Vintage. It’s all the rage. Vintage decor, vintage t-shirts, vintage Elton John albums. You name it vintage, people want it. You name it vintage Elton, I have it (please don’t tell my husband).
With plenty of isolation (AE and then COVID), we play a lot of games at our house: What was the best part of today?; Would you rather?; If you had a million dollars, where would you go? Question last week: What was the best year of your life?
I answered in a flash. 1998. I was an 8th grader. It was before the high school angst set in, but after all the viral nastiness had run its course through our class.
I had my first babysitting job. My best friend Lacie and I rollerbladed all over our small town. I loved my friends. I lived to play basketball. And the music. God, the music. Bowman had a new TV channel, VH1. You could listen to Goo Goo Dolls music videos, all day long. You “Mmmm-bopped” and “Return[ed] to Innocence.” You had a favorite Backstreet Boy. Life was so fun and so simple.
What is it about vintage that we long for? Easy. The nostalgia. The memories. The feelings of Thanksgiving dinner when all of your grandparents were alive, and telling stories. Your first surprise birthday party. The first time you danced with a hot guy to a song you loved and swore it meant something (that never happened to me, people tell me things). Dinner time with your parents and your siblings, talking about your day at school. For me, so much of that nostalgia, is buried in the 90s.
After getting sick, I had a lot of time on my hands and the ability to do very little. So I started watching old 90s sitcoms. I then felt a surge of craving vintage 90s artifacts (I haven’t turned into a hoarder … yet). I ordered silly t-shirts (Bartlet for America), hoop earrings, and turtlenecks. I found the Christmas Muppet Babies from McDonald’s, circa 1990. I dug out and recreated old photographs, most recently, one taken exactly 20 years apart with two old friends from Chicago and California.
I also found a vintage Bowman Bulldogs letterman jacket, well, two actually. One from my dad’s classmate, and another passed down between two older friends from the 70s to the 90s. Before finding and giving me the handed down one, my friend Barb asked, “Stebbs, really, an old letterman jacket?”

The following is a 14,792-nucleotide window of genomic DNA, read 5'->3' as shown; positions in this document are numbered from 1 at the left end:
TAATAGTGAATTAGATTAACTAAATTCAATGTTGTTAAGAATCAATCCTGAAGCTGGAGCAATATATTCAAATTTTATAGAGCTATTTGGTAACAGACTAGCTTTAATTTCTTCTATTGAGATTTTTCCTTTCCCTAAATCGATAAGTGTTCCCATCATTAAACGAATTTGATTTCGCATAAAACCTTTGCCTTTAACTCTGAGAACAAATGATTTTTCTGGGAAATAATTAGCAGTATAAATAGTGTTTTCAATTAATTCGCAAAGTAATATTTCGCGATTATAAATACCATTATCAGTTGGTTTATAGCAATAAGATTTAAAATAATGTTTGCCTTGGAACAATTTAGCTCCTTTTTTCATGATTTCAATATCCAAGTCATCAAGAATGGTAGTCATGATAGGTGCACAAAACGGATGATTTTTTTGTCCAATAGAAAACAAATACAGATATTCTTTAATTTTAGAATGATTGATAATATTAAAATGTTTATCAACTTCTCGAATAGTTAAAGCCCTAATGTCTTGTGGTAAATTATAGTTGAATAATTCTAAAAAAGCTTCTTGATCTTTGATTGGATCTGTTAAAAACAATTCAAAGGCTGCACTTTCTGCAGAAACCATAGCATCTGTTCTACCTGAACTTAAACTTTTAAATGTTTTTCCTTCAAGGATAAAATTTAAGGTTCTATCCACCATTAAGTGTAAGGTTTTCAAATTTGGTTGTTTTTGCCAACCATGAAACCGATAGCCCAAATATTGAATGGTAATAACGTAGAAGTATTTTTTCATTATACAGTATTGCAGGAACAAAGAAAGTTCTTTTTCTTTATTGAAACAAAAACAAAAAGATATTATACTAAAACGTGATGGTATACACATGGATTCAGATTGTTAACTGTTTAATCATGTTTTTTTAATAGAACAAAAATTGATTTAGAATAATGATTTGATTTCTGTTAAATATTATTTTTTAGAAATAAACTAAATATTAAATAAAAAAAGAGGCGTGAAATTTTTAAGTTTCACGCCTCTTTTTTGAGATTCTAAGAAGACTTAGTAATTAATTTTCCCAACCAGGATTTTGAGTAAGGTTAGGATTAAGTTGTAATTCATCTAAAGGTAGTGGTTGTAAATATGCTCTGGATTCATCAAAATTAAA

Yes, really. I know what it is. My newfound time and perspective on life have given me all sorts of nostalgia. Feelings of longing for the past. Reminders of what it was like to live in the 90s, as a kid at home, with not a care in the world, except girls basketball drama, and avoiding scary upperclassman.
Don’t get me wrong, I haven’t turned into Uncle Rico (“Bet I can toss that ball right over the mountains!”), but I’m having fun going back. And, I’m unapologetic about it. Let yourself do it. Recreate an old photo. Dig out your letterman jacket, and wear it to a game. Play your CDs from high school. Embrace your nostalgia.
And, tell your parents that you’re sorry for all the times you rolled your eyes at them when they told you a story about using your grandmother’s dishes, or when they played a song from their high school prom. They were actually on to something.
Have a good day.
*Editor’s Note: This blog could have had so many titles. In a close second, was “Save Tonight.” When we got our coveted driver’s licenses at the end of the summer in 1998, we frequently rode in Lacie’s car, a Pontiac 6000, and repeatedly blared that song in her cassette deck. Lacie played a vital caretaking role for me, during my AE diagnosis. She is the designer of the JM Stebbins logo and my face vector. Her talent is boundless! Check her out @loupinedesign on Etsy, FB, and Insta.*
“So take the photographs and still frames in your mind Hang it on a shelf in good health and good time Tattoos of memories and dead skin on trial For what it's worth it was worth all the while
“It's something unpredictable, but in the end it's right I hope you had the time of your life” ~ Good Riddance (Time of Your Life) by Green Day